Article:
• Hi Curt,
      Great to hear from you and thank you for the kind words and the follow. It sounds like you’ve had a great many of adventures in your life so far, probably many more than me! I hope you continue to enjoy your varied travels for many years to come and I look forward to reading about them. Best wishes! Jane

  16. Dear Jane,
    I am sorry for any inconvenience, but I have to nominate your blog (the foremost in my mind) for the Liebster Award. This is in appreciation of the funniest texts and best photos all around. However, in my blog in Danish (don’t know if it is translates) I debate back and forth about nominations such as this one. It takes time/work and is it to be taken serious, is it a worthy cause? You are certainly not obliged to ponder about it or accept nomination. But I wanted to link to your site to promote it.
    Post with and about nomination:
    Marina 😮

    • Dear Marina,
      You don’t need to apologise for nominating my blog. I am very pleased that you found it worthy of consideration. It is a great compliment to me. Thank you very much for the honour. Like you I am nervous about these awards. I really hope you won’t be offended if I don’t accept it though. I appreciate the nomination but I think it would be impossible for me to pick a blog to nominate. I follow so many lovely bloggers and they are all special in their own way and have been very kind to support my blog. I feel like I might offend someone by picking just one. Thank you so much though for thinking of me. You are very kind, Marina, and I hope you will understand why I find it difficult to accept the nomination.
      With very best wishes to you. x

    • Hi Thom!
      Thanks very much for visiting my blog and commenting. I’ll be publishing a blog post about Ravensbourne National Park in the near future. It’s the one that will have a quote from your blog post about immortal thoughts and the connection with music. I’m still trying to edit the pictures from my walks there. I took way too many! It was a wonderful trip. Thanks very much for allowing me the use of your words. They were perfect. Best wishes, Jane. 🙂

  17. Hi Jane,
    I look forward to exploring your blog. I am very much into nature and hiking too, and since moving to New York, I miss the beauty of the Australian outback and bush. I think through your blog I will be able to get my fix of Australia.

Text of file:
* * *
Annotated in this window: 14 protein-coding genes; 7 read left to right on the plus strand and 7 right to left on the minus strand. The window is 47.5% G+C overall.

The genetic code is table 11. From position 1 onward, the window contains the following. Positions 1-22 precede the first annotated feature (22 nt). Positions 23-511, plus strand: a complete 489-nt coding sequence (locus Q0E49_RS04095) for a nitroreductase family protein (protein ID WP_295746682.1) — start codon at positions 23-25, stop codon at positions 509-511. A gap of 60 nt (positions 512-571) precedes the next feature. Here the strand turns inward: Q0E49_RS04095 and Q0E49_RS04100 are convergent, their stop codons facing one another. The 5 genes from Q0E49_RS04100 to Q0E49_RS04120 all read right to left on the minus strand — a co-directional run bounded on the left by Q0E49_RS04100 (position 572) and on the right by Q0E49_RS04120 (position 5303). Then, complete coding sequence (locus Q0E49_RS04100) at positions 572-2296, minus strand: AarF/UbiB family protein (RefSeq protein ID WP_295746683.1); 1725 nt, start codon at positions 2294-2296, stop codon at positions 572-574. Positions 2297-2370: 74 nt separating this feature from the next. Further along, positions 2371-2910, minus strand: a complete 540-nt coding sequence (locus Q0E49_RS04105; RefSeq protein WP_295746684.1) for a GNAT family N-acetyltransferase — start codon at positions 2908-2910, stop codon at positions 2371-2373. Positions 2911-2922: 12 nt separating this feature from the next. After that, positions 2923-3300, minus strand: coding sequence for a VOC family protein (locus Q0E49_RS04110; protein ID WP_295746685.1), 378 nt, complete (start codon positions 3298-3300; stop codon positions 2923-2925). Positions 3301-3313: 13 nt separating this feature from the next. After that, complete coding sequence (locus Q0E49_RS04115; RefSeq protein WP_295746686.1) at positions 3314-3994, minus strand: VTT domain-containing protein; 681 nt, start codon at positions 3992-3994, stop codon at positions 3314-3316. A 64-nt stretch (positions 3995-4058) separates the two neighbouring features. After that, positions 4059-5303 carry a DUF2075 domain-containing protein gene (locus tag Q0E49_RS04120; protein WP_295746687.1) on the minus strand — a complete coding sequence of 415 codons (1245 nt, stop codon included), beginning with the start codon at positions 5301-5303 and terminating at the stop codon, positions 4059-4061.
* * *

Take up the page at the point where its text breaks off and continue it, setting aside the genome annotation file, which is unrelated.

Kind regards,

    • Hi Laura,
      I do apologise for my lateness in replying. Thank you very much for reading, following and commenting on my blog. New York is certainly very different to Australia. I hope you’ll be able to find some nature escapes somewhere in your environment to relax. In the meantime I am pleased that you feel my blog will help you have a fix of Australia. I’m sure I would miss it too if I moved overseas. When I get a chance I will explore your blog as well. Thanks and very best wishes, Jane. 🙂

      • Hi Jane,
        No apologies necessary, thank you for your reply. I look forward to exploring your blog, as I’m sure I will get some Aussie travel inspiration from your posts. Hope you had a great weekend,
        Cheers, Laura

  18. Hi Jane.
    Danke auch für die Links von Radfahrern. Ich habe deine Seite in meinen Blogroll aufgenommen.
    Thanks also for the links of cyclists. I have added your page to my blogroll. – Ernestus

    • Hi! Thank you also for your comment. I wish you well in your travels and your blog. It looks very interesting! Best wishes. 🙂

  19. You have a wonderful blog here, Jane, and I find it very inspiring. Great to read about what bought you out into the world of blogging. Kind of similar to my own. Best wishes, and I will look forward to following your blog! 🙂

    • Thank you very much for those kind words, Pete. I really appreciate the encouragement and support. I’ve had quite a busy 18 months with personal and work issues so the blog has taken a back seat. I still hope to share the occasional post though. I’ve also looked at your about page and it’s obvious you share a fascination with the natural world too. You have a wonderful blog which gives great pleasure to others, I am sure. I also look forward to exploring it further when life settles here a little more. 🙂

  20. Hello Jane. I was amazed to read that you are also directionally challenged! Me too! I honestly didn’t think there was anybody like me that went on solo adventures despite this challenge! Easily side-tracked. . . .However it does lead to great adventures and learning about life’s most fascinating things.
    Back in Canada now enjoying the return of swallows and fawn lilies right around my home on Protection Island. When I was in Australia I was inspired to visit Bunya Mountains National Park through your blog. Without a car, I didn’t make it, but indeed one day . . . If we are ever allowed to travel again. . .

    • Great to hear from you, Trudy. Since starting this blog I’ve come across quite a few people who are directionally challenged and still like to hike so you’re part of a special club! Yes, it’s amazing how often getting off the planned track accidentally leads me to very memorable experiences. I have a penpal in Montreal and through her have come to know how beautiful your forests and mountains are. The landscapes are spectacular. I would love to visit one day. If you ever make it to Australia again and I am still in the ssame region, perhaps I can take you to the Bunya Mountains, myself. Thanks again for making contact, Trudy. Best wishes. 🙂